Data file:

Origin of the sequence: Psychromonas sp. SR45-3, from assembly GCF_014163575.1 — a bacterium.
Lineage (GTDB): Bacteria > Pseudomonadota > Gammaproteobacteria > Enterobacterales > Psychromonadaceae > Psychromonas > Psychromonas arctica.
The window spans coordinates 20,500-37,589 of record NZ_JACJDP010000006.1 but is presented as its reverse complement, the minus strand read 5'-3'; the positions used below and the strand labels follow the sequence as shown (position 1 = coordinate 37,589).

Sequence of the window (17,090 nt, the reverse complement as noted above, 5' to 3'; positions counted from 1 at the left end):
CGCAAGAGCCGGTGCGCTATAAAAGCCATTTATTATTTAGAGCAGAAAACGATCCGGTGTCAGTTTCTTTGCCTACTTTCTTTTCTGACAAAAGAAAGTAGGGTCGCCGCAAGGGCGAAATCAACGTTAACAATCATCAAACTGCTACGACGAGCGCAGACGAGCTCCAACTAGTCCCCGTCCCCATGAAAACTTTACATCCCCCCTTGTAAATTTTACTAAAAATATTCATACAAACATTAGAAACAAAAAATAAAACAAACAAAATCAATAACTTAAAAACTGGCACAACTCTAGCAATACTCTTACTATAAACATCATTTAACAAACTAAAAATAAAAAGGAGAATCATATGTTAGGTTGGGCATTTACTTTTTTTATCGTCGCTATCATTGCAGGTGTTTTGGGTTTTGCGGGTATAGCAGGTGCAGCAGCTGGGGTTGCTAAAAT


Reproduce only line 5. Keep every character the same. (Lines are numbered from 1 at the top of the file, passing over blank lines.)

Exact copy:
CGCAAGAGCCGGTGCGCTATAAAAGCCATTTATTATTTAGAGCAGAAAACGATCCGGTGTCAGTTTCTTTGCCTACTTTCTTTTCTGACAAAAGAAAGTAGGGTCGCCGCAAGGGCGAAATCAACGTTAACAATCATCAAACTGCTACGACGAGCGCAGACGAGCTCCAACTAGTCCCCGTCCCCATGAAAACTTTACATCCCCCCTTGTAAATTTTACTAAAAATATTCATACAAACATTAGAAACAAAAAATAAAACAAACAAAATCAATAACTTAAAAACTGGCACAACTCTAGCAATACTCTTACTATAAACATCATTTAACAAACTAAAAATAAAAAGGAGAATCATATGTTAGGTTGGGCATTTACTTTTTTTATCGTCGCTATCATTGCAGGTGTTTTGGGTTTTGCGGGTATAGCAGGTGCAGCAGCTGGGGTTGCTAAAAT